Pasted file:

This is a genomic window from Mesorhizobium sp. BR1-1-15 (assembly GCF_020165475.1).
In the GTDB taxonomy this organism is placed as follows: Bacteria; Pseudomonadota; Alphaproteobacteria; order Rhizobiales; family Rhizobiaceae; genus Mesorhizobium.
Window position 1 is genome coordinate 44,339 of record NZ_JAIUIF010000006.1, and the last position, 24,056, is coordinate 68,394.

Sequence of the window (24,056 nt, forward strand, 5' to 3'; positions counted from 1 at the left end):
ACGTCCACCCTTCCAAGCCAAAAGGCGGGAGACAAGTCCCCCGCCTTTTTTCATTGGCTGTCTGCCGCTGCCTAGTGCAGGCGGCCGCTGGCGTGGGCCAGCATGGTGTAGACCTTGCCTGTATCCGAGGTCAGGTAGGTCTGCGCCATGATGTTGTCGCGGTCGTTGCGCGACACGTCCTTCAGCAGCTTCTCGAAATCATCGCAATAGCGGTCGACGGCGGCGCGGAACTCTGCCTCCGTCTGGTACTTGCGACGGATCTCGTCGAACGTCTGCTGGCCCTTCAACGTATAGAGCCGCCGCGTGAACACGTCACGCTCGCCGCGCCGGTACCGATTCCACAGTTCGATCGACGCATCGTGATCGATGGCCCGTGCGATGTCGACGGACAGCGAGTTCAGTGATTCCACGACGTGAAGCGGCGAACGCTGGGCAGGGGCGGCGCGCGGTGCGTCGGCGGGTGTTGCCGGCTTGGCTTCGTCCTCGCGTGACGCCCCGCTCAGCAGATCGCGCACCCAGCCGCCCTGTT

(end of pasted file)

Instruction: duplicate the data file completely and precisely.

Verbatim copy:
This is a genomic window from Mesorhizobium sp. BR1-1-15 (assembly GCF_020165475.1).
In the GTDB taxonomy this organism is placed as follows: Bacteria; Pseudomonadota; Alphaproteobacteria; order Rhizobiales; family Rhizobiaceae; genus Mesorhizobium.
Window position 1 is genome coordinate 44,339 of record NZ_JAIUIF010000006.1, and the last position, 24,056, is coordinate 68,394.

Sequence of the window (24,056 nt, forward strand, 5' to 3'; positions counted from 1 at the left end):
ACGTCCACCCTTCCAAGCCAAAAGGCGGGAGACAAGTCCCCCGCCTTTTTTCATTGGCTGTCTGCCGCTGCCTAGTGCAGGCGGCCGCTGGCGTGGGCCAGCATGGTGTAGACCTTGCCTGTATCCGAGGTCAGGTAGGTCTGCGCCATGATGTTGTCGCGGTCGTTGCGCGACACGTCCTTCAGCAGCTTCTCGAAATCATCGCAATAGCGGTCGACGGCGGCGCGGAACTCTGCCTCCGTCTGGTACTTGCGACGGATCTCGTCGAACGTCTGCTGGCCCTTCAACGTATAGAGCCGCCGCGTGAACACGTCACGCTCGCCGCGCCGGTACCGATTCCACAGTTCGATCGACGCATCGTGATCGATGGCCCGTGCGATGTCGACGGACAGCGAGTTCAGTGATTCCACGACGTGAAGCGGCGAACGCTGGGCAGGGGCGGCGCGCGGTGCGTCGGCGGGTGTTGCCGGCTTGGCTTCGTCCTCGCGTGACGCCCCGCTCAGCAGATCGCGCACCCAGCCGCCCTGTT